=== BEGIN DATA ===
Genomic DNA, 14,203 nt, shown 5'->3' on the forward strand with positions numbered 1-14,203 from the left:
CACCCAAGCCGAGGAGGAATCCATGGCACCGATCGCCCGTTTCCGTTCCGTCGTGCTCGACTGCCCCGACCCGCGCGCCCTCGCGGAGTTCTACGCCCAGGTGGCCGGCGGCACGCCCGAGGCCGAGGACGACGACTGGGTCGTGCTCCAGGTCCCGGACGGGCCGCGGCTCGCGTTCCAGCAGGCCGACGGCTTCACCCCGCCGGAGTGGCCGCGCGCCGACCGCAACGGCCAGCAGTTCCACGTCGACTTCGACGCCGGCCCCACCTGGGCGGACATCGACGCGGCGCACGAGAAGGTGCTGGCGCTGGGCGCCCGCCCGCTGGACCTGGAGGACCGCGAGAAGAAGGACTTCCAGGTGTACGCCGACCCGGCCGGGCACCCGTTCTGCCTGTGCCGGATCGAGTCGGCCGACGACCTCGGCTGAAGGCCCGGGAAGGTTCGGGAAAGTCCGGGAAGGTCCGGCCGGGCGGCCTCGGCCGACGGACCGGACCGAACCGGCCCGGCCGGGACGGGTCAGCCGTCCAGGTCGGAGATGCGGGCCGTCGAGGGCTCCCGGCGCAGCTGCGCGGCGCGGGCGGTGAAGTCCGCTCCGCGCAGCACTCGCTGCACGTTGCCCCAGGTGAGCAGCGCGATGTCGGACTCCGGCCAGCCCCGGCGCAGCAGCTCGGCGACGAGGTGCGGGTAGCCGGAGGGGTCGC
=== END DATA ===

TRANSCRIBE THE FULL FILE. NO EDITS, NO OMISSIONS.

Genomic DNA, 14,203 nt, shown 5'->3' on the forward strand with positions numbered 1-14,203 from the left:
CACCCAAGCCGAGGAGGAATCCATGGCACCGATCGCCCGTTTCCGTTCCGTCGTGCTCGACTGCCCCGACCCGCGCGCCCTCGCGGAGTTCTACGCCCAGGTGGCCGGCGGCACGCCCGAGGCCGAGGACGACGACTGGGTCGTGCTCCAGGTCCCGGACGGGCCGCGGCTCGCGTTCCAGCAGGCCGACGGCTTCACCCCGCCGGAGTGGCCGCGCGCCGACCGCAACGGCCAGCAGTTCCACGTCGACTTCGACGCCGGCCCCACCTGGGCGGACATCGACGCGGCGCACGAGAAGGTGCTGGCGCTGGGCGCCCGCCCGCTGGACCTGGAGGACCGCGAGAAGAAGGACTTCCAGGTGTACGCCGACCCGGCCGGGCACCCGTTCTGCCTGTGCCGGATCGAGTCGGCCGACGACCTCGGCTGAAGGCCCGGGAAGGTTCGGGAAAGTCCGGGAAGGTCCGGCCGGGCGGCCTCGGCCGACGGACCGGACCGAACCGGCCCGGCCGGGACGGGTCAGCCGTCCAGGTCGGAGATGCGGGCCGTCGAGGGCTCCCGGCGCAGCTGCGCGGCGCGGGCGGTGAAGTCCGCTCCGCGCAGCACTCGCTGCACGTTGCCCCAGGTGAGCAGCGCGATGTCGGACTCCGGCCAGCCCCGGCGCAGCAGCTCGGCGACGAGGTGCGGGTAGCCGGAGGGGTCGC